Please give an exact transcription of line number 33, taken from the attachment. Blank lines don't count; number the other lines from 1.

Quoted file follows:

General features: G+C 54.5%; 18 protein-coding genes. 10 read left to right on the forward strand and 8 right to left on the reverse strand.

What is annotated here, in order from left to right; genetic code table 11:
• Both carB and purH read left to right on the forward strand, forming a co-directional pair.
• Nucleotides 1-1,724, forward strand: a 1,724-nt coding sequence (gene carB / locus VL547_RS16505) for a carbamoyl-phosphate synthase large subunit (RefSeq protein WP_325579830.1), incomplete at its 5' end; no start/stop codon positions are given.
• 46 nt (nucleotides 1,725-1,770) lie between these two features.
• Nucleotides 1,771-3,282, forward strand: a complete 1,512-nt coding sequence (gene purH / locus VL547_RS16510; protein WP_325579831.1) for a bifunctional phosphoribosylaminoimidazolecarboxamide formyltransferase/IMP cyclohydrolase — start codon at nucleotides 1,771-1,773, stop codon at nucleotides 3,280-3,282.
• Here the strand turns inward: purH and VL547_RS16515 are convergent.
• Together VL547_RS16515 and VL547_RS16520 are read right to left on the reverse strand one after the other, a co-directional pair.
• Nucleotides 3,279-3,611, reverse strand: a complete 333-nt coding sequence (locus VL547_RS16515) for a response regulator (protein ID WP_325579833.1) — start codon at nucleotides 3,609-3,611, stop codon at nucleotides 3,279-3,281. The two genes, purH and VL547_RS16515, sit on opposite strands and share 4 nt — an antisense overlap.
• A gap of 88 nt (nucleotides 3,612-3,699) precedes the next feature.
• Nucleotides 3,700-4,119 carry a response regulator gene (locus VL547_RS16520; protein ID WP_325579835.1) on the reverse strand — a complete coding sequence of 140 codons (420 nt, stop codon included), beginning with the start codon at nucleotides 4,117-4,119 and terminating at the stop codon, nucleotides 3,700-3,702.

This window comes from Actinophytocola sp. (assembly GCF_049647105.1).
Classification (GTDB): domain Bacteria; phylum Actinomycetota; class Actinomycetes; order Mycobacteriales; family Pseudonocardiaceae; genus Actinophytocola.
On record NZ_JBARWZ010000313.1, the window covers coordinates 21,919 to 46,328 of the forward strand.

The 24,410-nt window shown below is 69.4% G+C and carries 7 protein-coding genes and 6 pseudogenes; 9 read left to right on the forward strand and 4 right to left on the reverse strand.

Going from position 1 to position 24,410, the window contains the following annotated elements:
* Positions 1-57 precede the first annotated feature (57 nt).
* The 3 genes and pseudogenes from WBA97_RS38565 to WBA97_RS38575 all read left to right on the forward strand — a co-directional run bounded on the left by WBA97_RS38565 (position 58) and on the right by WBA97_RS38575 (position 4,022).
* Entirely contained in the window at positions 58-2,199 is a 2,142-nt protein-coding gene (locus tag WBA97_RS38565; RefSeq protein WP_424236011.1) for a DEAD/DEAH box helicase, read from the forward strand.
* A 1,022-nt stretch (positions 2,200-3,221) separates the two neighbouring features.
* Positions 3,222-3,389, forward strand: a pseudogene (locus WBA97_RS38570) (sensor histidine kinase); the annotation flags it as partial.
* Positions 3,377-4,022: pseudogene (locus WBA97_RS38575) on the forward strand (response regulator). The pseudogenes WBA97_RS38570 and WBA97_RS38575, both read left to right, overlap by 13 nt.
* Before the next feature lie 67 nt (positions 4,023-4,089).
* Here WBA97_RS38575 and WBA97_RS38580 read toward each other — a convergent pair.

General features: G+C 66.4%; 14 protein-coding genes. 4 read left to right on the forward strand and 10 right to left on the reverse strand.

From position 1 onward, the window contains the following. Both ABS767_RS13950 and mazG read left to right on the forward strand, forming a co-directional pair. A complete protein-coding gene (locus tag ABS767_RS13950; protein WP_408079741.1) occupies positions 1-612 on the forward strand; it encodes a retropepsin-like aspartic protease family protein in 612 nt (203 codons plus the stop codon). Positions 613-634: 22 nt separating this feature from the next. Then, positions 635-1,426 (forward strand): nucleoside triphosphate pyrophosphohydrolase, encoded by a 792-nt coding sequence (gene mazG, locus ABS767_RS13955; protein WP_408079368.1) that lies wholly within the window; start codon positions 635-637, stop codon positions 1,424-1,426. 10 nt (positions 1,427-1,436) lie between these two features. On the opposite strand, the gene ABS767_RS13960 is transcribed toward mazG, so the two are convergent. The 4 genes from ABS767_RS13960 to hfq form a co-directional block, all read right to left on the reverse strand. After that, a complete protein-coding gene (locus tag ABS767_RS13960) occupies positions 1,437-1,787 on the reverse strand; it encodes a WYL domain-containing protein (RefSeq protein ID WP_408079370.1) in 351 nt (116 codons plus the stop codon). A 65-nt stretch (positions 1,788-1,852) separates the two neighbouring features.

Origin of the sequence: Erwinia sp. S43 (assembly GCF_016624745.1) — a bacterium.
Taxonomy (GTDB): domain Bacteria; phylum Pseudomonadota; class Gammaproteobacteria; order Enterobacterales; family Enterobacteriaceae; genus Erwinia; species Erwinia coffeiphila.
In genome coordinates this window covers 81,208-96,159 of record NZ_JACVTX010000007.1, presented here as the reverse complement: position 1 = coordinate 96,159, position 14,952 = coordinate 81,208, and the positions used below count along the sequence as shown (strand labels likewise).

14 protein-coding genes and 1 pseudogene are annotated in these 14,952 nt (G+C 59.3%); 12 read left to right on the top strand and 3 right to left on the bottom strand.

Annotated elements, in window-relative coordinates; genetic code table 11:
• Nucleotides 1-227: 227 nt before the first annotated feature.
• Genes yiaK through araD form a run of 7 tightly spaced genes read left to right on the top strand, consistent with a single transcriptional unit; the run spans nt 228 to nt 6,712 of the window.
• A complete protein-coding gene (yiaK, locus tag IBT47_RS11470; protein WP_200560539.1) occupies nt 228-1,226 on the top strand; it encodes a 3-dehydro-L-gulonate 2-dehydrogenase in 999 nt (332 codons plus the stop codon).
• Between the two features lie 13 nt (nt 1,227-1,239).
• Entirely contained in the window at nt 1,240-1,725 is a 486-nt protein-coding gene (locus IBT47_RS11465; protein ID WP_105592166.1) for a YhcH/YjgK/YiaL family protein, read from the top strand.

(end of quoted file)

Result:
• Genes yiaK through araD form a run of 7 tightly spaced genes read left to right on the top strand, consistent with a single transcriptional unit; the run spans nt 228 to nt 6,712 of the window.